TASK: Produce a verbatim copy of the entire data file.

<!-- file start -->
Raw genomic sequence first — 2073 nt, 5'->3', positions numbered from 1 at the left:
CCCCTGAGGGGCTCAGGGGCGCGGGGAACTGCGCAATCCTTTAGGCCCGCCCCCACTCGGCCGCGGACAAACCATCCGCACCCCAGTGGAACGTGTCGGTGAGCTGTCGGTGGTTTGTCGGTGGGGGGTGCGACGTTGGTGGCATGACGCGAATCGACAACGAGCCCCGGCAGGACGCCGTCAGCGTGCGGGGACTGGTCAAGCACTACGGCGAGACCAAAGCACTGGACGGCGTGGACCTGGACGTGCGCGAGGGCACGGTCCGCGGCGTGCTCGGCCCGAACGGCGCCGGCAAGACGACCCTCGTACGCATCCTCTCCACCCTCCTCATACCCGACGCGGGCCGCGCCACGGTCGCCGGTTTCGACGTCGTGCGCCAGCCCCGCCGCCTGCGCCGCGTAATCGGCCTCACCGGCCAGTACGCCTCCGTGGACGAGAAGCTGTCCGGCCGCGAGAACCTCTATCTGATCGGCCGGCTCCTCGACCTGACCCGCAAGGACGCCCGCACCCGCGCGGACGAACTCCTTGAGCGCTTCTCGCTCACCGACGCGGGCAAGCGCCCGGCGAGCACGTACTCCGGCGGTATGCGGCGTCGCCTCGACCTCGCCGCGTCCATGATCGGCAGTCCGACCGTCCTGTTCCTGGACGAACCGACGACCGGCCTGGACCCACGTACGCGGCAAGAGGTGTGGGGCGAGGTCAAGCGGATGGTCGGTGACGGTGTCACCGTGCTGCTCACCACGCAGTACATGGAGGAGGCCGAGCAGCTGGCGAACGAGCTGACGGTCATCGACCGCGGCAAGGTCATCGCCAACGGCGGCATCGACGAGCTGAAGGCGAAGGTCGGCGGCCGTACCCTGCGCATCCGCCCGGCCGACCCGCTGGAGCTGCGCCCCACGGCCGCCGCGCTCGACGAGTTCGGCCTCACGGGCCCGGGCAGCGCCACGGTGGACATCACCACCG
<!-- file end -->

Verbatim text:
Raw genomic sequence first — 2073 nt, 5'->3', positions numbered from 1 at the left:
CCCCTGAGGGGCTCAGGGGCGCGGGGAACTGCGCAATCCTTTAGGCCCGCCCCCACTCGGCCGCGGACAAACCATCCGCACCCCAGTGGAACGTGTCGGTGAGCTGTCGGTGGTTTGTCGGTGGGGGGTGCGACGTTGGTGGCATGACGCGAATCGACAACGAGCCCCGGCAGGACGCCGTCAGCGTGCGGGGACTGGTCAAGCACTACGGCGAGACCAAAGCACTGGACGGCGTGGACCTGGACGTGCGCGAGGGCACGGTCCGCGGCGTGCTCGGCCCGAACGGCGCCGGCAAGACGACCCTCGTACGCATCCTCTCCACCCTCCTCATACCCGACGCGGGCCGCGCCACGGTCGCCGGTTTCGACGTCGTGCGCCAGCCCCGCCGCCTGCGCCGCGTAATCGGCCTCACCGGCCAGTACGCCTCCGTGGACGAGAAGCTGTCCGGCCGCGAGAACCTCTATCTGATCGGCCGGCTCCTCGACCTGACCCGCAAGGACGCCCGCACCCGCGCGGACGAACTCCTTGAGCGCTTCTCGCTCACCGACGCGGGCAAGCGCCCGGCGAGCACGTACTCCGGCGGTATGCGGCGTCGCCTCGACCTCGCCGCGTCCATGATCGGCAGTCCGACCGTCCTGTTCCTGGACGAACCGACGACCGGCCTGGACCCACGTACGCGGCAAGAGGTGTGGGGCGAGGTCAAGCGGATGGTCGGTGACGGTGTCACCGTGCTGCTCACCACGCAGTACATGGAGGAGGCCGAGCAGCTGGCGAACGAGCTGACGGTCATCGACCGCGGCAAGGTCATCGCCAACGGCGGCATCGACGAGCTGAAGGCGAAGGTCGGCGGCCGTACCCTGCGCATCCGCCCGGCCGACCCGCTGGAGCTGCGCCCCACGGCCGCCGCGCTCGACGAGTTCGGCCTCACGGGCCCGGGCAGCGCCACGGTGGACATCACCACCG